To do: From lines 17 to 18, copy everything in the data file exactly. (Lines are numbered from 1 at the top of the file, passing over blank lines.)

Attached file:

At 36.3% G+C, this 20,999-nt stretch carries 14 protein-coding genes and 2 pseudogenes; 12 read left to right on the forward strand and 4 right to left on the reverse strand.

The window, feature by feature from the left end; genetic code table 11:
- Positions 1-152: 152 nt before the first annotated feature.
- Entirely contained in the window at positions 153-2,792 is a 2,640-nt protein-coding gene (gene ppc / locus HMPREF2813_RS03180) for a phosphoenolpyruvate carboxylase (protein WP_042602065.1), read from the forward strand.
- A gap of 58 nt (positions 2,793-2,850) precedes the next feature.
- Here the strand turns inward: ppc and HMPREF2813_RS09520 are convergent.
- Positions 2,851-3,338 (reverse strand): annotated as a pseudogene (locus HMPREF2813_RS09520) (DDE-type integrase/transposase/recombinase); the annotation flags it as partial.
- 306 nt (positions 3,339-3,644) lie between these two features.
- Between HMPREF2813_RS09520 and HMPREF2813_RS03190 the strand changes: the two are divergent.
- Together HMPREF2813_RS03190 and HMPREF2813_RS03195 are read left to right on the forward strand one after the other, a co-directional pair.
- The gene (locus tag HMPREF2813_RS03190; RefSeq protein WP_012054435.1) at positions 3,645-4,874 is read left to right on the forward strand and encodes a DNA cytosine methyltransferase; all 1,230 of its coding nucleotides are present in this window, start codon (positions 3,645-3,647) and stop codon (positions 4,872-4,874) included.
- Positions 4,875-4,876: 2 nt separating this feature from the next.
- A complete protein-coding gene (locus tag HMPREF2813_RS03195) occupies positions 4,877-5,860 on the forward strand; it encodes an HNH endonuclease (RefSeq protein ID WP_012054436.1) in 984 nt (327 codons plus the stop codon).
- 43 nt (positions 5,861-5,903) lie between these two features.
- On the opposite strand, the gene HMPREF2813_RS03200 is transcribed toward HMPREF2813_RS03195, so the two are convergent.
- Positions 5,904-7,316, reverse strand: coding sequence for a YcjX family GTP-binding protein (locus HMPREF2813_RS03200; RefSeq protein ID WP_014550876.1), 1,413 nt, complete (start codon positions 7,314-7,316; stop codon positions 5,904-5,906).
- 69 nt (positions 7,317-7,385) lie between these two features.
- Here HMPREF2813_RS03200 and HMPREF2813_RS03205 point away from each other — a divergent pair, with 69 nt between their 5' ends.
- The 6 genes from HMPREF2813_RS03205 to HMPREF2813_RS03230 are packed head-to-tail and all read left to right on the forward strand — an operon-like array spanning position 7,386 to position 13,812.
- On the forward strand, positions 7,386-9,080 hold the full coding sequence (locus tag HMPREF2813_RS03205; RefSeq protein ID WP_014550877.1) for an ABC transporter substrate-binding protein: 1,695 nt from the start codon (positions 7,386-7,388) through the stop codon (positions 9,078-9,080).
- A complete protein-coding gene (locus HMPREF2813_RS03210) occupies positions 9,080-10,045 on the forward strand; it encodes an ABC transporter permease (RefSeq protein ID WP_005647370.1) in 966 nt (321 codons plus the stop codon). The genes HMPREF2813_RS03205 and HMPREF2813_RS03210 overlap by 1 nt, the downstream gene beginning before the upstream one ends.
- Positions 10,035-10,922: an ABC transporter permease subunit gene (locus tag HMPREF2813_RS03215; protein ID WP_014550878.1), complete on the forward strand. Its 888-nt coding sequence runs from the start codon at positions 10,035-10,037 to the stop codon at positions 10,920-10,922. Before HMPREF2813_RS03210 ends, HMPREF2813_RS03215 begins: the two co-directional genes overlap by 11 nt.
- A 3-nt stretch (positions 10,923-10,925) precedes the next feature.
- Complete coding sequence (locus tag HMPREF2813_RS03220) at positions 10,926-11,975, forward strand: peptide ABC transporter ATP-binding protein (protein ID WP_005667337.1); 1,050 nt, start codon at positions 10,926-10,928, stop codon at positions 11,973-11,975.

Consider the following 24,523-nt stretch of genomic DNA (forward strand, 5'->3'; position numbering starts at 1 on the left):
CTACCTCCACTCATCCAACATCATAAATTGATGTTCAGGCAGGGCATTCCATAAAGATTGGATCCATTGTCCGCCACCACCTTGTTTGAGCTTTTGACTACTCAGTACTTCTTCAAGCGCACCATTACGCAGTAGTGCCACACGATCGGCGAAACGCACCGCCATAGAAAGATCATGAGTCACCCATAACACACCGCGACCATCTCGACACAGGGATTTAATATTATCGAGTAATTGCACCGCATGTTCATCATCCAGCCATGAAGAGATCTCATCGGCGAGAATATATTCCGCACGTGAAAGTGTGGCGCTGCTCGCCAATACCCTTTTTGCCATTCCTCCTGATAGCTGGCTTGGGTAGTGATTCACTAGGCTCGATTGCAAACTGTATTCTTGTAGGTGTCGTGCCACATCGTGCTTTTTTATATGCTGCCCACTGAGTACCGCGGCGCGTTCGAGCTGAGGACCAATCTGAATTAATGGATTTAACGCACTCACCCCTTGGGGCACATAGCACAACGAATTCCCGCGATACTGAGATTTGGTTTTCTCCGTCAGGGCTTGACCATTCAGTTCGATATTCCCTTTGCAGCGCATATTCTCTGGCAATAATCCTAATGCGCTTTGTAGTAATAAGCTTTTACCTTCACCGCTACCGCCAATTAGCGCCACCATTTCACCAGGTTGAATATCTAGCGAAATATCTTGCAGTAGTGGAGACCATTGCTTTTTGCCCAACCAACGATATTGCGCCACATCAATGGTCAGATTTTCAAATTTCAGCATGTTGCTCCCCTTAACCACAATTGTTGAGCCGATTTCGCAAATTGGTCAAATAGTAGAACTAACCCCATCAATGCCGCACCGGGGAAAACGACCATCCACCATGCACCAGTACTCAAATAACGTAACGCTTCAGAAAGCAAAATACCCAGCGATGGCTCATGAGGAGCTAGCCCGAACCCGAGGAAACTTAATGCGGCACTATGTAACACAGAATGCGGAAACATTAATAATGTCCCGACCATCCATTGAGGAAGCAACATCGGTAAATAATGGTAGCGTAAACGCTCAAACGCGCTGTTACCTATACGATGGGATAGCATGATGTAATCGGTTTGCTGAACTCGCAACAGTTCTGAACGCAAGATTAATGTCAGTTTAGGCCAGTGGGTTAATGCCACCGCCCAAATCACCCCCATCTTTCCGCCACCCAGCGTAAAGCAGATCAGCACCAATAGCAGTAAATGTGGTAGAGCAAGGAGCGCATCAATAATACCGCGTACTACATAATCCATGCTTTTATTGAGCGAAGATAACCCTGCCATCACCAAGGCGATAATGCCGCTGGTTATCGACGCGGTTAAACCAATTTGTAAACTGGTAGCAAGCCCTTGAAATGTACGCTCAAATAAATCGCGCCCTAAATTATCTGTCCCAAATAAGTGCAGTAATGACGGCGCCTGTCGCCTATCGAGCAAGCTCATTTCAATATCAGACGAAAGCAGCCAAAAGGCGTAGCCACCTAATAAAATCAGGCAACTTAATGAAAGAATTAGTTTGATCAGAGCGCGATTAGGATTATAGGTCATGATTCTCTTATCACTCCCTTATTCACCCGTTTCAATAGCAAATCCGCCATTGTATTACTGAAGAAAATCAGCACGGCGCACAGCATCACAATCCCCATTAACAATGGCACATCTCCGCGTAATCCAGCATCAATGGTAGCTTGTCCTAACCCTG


- 69 nt (positions 7,317-7,385) lie between these two features.
- Here HMPREF2813_RS03200 and HMPREF2813_RS03205 point away from each other — a divergent pair, with 69 nt between their 5' ends.